Shane Ferro
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OBJECT LESSONS: Architecture & Design News

Chicagoans Protest Jeanne Gang’s Overhanging Flower Petals

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Chicagoans, so it seems, are a no-nonsense bunch. Give them a hometown heroine — Aqua Tower architect, Brutalist landmark defender, and invasive species combatant Jeanne Gang — but don’t expect any starry-eyed fawning when it comes to making changes to this hallowed Illinois cityscape. Gang’s recently unveiled proposal to mount a 20,000-square-foot, flower-shaped ballroom on top of the unequivocally boxy Chicago Marriott Downtown Magnificent Mile was met with some critical opposition, as a group of locals from the Streeterville Organization of Active Residents (SOAR) argued that its overhanging, petal-like eaves would create a “closed-in feeling” at the street level and block “light and vistas for everyone to enjoy,” according to ChicagoRealEstateDaily.

“We do like the design,” said one representative of the group Gail Spreen. “We think it’s very creative. We just don’t think the overhangs should be allowed.” In a recent SOAR newsletter, the group expressed concern that approval of the project would set a bad precedent for future projects. It is refreshing to see such concern for the urban milieu as a whole and consideration for the street as a public common, though the fear of setting bad precedents can, at times, stifle creativity. With the debate over the preservation of the Prentice Women’s Hospital frothing into a lofty discussion about design, we have faith that Chicagoans, pragmatic as they are, also have open minds.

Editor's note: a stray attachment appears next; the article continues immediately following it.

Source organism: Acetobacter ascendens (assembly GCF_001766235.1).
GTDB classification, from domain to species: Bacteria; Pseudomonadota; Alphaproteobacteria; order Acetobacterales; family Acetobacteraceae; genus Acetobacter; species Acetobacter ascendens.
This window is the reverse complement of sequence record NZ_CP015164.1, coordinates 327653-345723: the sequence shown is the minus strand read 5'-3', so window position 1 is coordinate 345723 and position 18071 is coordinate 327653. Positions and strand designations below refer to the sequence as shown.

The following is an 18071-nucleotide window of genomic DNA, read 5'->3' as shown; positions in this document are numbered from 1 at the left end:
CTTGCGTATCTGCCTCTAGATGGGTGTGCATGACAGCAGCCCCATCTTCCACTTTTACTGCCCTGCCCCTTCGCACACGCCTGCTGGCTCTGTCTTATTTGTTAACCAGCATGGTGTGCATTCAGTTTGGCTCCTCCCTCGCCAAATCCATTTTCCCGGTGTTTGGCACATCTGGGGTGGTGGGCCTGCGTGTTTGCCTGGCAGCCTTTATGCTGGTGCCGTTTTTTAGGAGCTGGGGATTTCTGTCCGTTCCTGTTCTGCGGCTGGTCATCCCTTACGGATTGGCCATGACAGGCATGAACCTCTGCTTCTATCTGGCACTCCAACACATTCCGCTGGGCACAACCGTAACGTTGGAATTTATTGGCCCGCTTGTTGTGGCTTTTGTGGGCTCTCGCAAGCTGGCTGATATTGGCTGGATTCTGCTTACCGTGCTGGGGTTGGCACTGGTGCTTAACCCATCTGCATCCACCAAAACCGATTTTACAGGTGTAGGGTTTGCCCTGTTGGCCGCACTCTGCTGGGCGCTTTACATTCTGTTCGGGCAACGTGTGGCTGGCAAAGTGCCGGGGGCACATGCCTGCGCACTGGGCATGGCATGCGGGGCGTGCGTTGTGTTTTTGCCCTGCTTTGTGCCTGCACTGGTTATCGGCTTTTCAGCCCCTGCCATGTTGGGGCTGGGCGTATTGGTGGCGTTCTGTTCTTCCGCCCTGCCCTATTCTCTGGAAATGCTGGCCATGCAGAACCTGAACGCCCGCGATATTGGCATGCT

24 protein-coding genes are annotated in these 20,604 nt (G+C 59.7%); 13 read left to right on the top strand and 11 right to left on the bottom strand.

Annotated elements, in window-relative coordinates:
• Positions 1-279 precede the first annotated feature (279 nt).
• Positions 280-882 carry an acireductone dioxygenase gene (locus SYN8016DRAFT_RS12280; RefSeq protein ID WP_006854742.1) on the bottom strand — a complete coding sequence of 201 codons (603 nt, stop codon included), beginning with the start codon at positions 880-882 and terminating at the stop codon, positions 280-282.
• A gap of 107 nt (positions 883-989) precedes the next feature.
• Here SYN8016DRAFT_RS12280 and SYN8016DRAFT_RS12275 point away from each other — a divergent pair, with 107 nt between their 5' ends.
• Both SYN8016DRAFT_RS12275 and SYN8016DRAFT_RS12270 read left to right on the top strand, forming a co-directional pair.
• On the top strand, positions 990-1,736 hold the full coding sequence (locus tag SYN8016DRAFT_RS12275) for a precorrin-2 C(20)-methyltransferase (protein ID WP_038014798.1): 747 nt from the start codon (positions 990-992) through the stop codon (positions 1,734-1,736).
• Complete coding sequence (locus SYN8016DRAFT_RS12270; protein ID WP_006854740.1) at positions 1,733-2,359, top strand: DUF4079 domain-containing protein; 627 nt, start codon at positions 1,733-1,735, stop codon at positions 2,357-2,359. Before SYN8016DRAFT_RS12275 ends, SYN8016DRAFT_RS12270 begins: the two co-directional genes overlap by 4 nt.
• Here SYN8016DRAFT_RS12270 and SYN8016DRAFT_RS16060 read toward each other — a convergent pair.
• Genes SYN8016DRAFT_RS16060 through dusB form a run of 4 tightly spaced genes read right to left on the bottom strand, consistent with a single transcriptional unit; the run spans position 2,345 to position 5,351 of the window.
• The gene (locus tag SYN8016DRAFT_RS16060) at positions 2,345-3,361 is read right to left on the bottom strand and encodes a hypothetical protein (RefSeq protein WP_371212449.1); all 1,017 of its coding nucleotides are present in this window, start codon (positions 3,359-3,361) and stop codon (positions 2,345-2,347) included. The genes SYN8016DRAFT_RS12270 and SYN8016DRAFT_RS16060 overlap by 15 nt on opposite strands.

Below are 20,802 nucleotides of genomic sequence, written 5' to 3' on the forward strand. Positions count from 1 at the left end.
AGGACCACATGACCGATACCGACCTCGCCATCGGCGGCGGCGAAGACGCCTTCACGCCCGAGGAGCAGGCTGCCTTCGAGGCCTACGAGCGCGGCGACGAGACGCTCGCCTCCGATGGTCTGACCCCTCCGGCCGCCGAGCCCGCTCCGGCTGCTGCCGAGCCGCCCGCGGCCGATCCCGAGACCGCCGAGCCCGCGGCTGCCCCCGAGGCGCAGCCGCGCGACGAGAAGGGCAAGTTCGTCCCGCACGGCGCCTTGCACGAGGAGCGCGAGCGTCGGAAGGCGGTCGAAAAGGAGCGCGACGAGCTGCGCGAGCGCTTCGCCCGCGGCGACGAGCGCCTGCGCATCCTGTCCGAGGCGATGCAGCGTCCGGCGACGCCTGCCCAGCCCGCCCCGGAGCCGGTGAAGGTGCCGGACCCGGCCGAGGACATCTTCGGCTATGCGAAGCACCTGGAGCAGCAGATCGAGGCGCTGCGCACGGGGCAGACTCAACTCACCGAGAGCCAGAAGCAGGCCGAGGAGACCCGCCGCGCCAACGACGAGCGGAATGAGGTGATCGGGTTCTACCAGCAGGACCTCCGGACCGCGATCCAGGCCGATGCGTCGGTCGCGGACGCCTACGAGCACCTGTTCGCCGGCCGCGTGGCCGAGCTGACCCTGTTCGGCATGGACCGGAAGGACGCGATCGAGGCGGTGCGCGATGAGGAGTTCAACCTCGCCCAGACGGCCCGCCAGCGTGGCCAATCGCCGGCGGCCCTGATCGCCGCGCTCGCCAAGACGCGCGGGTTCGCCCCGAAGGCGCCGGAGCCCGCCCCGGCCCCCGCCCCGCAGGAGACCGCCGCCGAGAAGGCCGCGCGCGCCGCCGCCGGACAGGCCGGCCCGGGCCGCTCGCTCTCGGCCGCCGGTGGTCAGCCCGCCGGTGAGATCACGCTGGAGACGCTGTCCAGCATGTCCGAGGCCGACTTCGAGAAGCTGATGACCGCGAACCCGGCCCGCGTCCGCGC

- Kelly Chan


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  1. How silly. This design adds to an otherwise “boring” building. It’s a sculpture. And it’s high enough to NOT do what the Streeterville seem to expect.

  2. Frankly, anything you do to this abominable building is an improvement. The ballroom would finally give this eyesore some grace and any criticism that the overhangs would be a problem are without merit. How about all the ubiquitous storefront canopies? I don’t hear any uproar to these protrusions and they’re much closer to the pedestrian level. Design by committee tends to breed mediocrity.

  3. The scale of the plopped-on ’sculpture/spaceship/pigeon drop’ only reinforces the badly proportioned scale of the original building. Apparently a ten minute design exercise. Quite ridiculous. I applaud the SOAR for politely dismissing this stuff.

  4. Is this news? Is there ever a proposal that is not opposed by a neighborhood group for one reason or another? And way to over-generalize on the title. “Chicagoans” do not protest it, a small group protests one aspect of it.

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